Discovering the hidden ‘Encanto’

“Encanto” has recently surged into one of the best movies of this year. However, I have noticed some fans forget the meaning of the movie or only focus on a few characters, completely forgetting the  important topics covered, like psychological tropes, and rich culture that can be discovered in a Latino family. 

Watching “Encanto” was one of the first times I was able to see myself represented in a movie, both in appearances and culture. As a child, watching Disney movies featuring mainly white characters made me feel out of place in my own skin, as the characters I looked up to tended to set unrealistic standards of beauty. 

The movie, as colorful and humorous as it is, covers intergenerational trauma, a prominent issue today. Intergenerational trauma is passed down by generations when a traumatic event affects multiple family members, or a culture, according to the American Psychological Association. This movie is a beautiful representation, highlighting the aftermath of a family who has overcome that.

Disney’s “Encanto” is a charming movie to watch, with a deeper meaning. (Photo courtesy of Disney)

Throughout the movie, Mirabel is constantly left out, as without a gift she is considered an outsider in her own family. However, she realizes she cannot stay on the sidelines waiting for a miracle. When she realizes this she begins to find a way to save her family, hoping to be recognized for something other than a power. 

The writers did an exceptional job bringing out the spark in the characters. Everyone is given a struggle and a distinctive personality. 

For example, Bruno is the scapegoat of a family. A scapegoat is the person who a family blames for their problems as a means of deflecting attention from real conflict, according to Psych Central. The scapegoat is usually the one who is able to see the real conflict, and this is true in “Encanto.” Bruno’s gift was to see the future, but his visions were always perceived as negative. 

Bruno’s character was nothing like he was described to be. As it turns out, Bruno never left, and instead stayed in the walls. It was honestly heartbreaking to see — all those years Bruno stayed in the walls all by himself. He had even drawn a plate with his name on it, showing he really cared about his family. 

Isabela, on the other hand, represents golden child syndrome. She admits to feeling like she has had to maintain this perfect status her entire life. Golden child syndrome is when a child is controlled to ensure that the child upholds the parents’ “perfect” image and reputation, according to MBG

With Mirabel’s help, Isabela is able to break her idea of “perfection” and find her true identity. Mirabel bonds with her sister, but abuela finds out and blames Mirabel for their behavior.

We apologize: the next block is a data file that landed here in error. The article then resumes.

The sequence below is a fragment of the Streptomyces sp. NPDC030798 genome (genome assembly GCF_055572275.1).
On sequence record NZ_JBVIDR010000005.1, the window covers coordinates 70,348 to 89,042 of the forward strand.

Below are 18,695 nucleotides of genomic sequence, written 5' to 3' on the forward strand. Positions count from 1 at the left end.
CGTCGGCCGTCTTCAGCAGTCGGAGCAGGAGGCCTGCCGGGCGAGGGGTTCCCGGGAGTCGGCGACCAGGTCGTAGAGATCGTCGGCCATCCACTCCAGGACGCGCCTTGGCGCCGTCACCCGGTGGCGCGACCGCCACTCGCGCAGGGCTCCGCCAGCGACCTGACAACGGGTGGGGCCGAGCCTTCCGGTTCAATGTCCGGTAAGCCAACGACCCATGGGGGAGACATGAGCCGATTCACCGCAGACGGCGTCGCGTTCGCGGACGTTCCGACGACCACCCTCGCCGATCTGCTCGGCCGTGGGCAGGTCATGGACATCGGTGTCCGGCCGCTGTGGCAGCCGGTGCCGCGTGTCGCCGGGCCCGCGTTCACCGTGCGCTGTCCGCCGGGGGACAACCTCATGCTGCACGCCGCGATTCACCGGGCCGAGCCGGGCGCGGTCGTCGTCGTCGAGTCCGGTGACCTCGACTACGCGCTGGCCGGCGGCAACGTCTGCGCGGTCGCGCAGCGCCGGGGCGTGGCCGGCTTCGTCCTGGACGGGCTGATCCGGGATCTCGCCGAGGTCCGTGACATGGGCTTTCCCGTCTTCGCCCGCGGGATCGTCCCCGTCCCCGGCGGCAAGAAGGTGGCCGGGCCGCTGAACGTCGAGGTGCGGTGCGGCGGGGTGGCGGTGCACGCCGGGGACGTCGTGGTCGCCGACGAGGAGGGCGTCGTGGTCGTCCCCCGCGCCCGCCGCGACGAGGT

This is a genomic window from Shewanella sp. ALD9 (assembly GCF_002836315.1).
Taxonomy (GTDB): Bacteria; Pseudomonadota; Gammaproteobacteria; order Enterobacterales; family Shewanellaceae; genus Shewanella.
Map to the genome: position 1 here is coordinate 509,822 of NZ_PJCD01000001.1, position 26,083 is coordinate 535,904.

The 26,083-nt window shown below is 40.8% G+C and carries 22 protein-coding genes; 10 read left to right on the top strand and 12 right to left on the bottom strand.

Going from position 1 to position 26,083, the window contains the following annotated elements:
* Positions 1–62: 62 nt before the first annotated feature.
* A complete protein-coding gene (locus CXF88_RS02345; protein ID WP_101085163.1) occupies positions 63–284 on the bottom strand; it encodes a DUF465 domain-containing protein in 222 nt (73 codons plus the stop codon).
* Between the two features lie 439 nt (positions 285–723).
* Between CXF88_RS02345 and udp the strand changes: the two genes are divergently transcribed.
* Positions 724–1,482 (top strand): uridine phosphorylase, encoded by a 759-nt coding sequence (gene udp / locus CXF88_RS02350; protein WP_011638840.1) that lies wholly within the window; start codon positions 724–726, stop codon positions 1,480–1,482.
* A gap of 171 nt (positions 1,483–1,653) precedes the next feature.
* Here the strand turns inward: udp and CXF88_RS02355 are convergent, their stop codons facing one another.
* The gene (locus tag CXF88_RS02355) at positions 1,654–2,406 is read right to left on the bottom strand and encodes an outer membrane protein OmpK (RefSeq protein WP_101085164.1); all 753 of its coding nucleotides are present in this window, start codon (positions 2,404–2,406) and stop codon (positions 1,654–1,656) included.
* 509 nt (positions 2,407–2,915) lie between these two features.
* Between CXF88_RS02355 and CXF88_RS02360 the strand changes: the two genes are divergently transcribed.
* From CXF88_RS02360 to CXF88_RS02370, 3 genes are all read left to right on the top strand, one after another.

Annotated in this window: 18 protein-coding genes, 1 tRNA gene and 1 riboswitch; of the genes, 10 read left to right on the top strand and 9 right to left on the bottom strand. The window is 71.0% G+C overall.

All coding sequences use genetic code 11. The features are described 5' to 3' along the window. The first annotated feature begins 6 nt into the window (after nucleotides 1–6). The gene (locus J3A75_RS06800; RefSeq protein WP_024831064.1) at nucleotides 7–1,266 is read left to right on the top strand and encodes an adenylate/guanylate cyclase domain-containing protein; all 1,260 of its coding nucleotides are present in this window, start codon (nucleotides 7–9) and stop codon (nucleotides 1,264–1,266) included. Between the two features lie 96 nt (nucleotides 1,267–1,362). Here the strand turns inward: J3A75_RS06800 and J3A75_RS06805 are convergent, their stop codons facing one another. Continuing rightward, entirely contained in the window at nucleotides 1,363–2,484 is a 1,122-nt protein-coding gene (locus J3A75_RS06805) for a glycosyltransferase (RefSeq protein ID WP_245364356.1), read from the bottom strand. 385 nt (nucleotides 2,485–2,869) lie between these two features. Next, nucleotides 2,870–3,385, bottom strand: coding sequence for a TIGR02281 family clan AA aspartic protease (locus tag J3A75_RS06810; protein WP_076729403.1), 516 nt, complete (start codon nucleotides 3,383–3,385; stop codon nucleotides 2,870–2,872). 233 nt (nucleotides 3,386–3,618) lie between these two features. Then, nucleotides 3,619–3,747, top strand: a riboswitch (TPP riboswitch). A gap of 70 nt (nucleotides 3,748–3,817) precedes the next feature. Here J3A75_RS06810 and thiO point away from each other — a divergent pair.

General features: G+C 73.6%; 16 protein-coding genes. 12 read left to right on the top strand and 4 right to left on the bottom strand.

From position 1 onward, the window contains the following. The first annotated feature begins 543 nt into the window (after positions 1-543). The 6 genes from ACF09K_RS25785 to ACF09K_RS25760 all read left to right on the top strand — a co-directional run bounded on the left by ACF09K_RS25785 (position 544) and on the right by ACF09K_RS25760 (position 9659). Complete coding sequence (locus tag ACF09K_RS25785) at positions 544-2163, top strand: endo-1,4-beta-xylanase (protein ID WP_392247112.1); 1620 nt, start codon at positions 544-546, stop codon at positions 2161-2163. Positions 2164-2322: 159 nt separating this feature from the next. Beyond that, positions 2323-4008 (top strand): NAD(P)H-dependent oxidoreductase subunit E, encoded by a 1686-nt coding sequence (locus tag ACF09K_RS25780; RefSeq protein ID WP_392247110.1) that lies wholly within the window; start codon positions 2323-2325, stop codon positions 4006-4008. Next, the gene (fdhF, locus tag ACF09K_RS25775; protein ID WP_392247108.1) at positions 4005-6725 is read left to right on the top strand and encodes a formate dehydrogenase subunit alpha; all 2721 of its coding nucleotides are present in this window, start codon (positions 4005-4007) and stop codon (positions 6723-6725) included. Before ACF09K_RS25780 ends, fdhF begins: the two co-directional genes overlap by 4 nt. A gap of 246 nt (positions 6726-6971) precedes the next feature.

Another aspect of the movie I enjoyed was the music. I especially loved “Surface Pressure.” This song held a lot of emotion and the lyrics were very relatable. A line that stood out to me in the song was “Give it to your sister, your sister’s stronger / See if she can hang on a little longer / Who am I if I can’t carry it all?” It was somewhat comical, since it talked about strength and super powers, but was still personal since I could relate to the struggle of keeping up with their family. 

In the song, “We don’t talk about Bruno,” it is explained that Bruno would always ruin things, and that is why he was not talked about. Not only did the song give a newer perspective to him, but it was also extremely catchy! 

Pepa’s powers are very interesting because her emotions control the weather. Whenever she feels a strong emotion like anger, or surprise a storm is stirred, and she is immediately told to stop it. It’s humorous while watching the movie, but I realized she is being told not to feel. Pepa is not allowed to show her emotions and is always told how she feels is problematic. When this severe emotional gaslighting happens, people are told their emotions are false and to calm down, completely ruining one’s self esteem and self image, according to psycom.

At the end, Abuela realizes that everyone is worth more than just their gifts and it was nice to see the Familia Madrigal accepting everyone for who they are. Even though we don’t have powers, every person is different and families need to understand that no matter people’s differences, accepting people for who they are is the most important factor in fostering successful relationships. 

“Encanto” brought out emotions to a deeper level and the culture was apparent, from the food all the way to the music and colors. This movie brought laughter and tears — the perfect combination in a perfect movie.